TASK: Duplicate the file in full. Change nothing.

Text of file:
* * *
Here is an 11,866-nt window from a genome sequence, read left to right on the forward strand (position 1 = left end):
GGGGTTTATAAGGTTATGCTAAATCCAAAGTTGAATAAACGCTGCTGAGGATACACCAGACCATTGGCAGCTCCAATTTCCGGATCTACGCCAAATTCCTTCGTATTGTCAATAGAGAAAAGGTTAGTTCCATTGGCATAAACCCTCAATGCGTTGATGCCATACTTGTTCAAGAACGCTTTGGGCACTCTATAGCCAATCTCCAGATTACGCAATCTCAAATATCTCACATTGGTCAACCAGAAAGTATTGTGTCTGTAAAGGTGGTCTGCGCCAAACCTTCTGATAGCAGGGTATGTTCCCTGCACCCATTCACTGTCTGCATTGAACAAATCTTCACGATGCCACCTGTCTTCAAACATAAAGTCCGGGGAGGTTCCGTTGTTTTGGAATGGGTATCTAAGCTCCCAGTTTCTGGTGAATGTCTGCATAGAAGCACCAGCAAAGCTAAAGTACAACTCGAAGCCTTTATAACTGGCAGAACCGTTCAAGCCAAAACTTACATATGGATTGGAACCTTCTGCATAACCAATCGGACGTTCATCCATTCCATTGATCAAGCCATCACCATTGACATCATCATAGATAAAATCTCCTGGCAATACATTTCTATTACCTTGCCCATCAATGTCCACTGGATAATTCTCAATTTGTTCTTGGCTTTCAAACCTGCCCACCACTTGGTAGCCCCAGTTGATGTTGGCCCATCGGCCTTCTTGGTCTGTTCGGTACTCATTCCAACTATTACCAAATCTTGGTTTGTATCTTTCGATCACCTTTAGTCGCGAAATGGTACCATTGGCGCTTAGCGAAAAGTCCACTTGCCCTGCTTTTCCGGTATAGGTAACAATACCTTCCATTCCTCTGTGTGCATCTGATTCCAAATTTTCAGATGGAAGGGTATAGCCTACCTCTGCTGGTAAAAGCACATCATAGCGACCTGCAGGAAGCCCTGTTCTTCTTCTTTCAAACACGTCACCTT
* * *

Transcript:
Here is an 11,866-nt window from a genome sequence, read left to right on the forward strand (position 1 = left end):
GGGGTTTATAAGGTTATGCTAAATCCAAAGTTGAATAAACGCTGCTGAGGATACACCAGACCATTGGCAGCTCCAATTTCCGGATCTACGCCAAATTCCTTCGTATTGTCAATAGAGAAAAGGTTAGTTCCATTGGCATAAACCCTCAATGCGTTGATGCCATACTTGTTCAAGAACGCTTTGGGCACTCTATAGCCAATCTCCAGATTACGCAATCTCAAATATCTCACATTGGTCAACCAGAAAGTATTGTGTCTGTAAAGGTGGTCTGCGCCAAACCTTCTGATAGCAGGGTATGTTCCCTGCACCCATTCACTGTCTGCATTGAACAAATCTTCACGATGCCACCTGTCTTCAAACATAAAGTCCGGGGAGGTTCCGTTGTTTTGGAATGGGTATCTAAGCTCCCAGTTTCTGGTGAATGTCTGCATAGAAGCACCAGCAAAGCTAAAGTACAACTCGAAGCCTTTATAACTGGCAGAACCGTTCAAGCCAAAACTTACATATGGATTGGAACCTTCTGCATAACCAATCGGACGTTCATCCATTCCATTGATCAAGCCATCACCATTGACATCATCATAGATAAAATCTCCTGGCAATACATTTCTATTACCTTGCCCATCAATGTCCACTGGATAATTCTCAATTTGTTCTTGGCTTTCAAACCTGCCCACCACTTGGTAGCCCCAGTTGATGTTGGCCCATCGGCCTTCTTGGTCTGTTCGGTACTCATTCCAACTATTACCAAATCTTGGTTTGTATCTTTCGATCACCTTTAGTCGCGAAATGGTACCATTGGCGCTTAGCGAAAAGTCCACTTGCCCTGCTTTTCCGGTATAGGTAACAATACCTTCCATTCCTCTGTGTGCATCTGATTCCAAATTTTCAGATGGAAGGGTATAGCCTACCTCTGCTGGTAAAAGCACATCATAGCGACCTGCAGGAAGCCCTGTTCTTCTTCTTTCAAACACGTCACCTT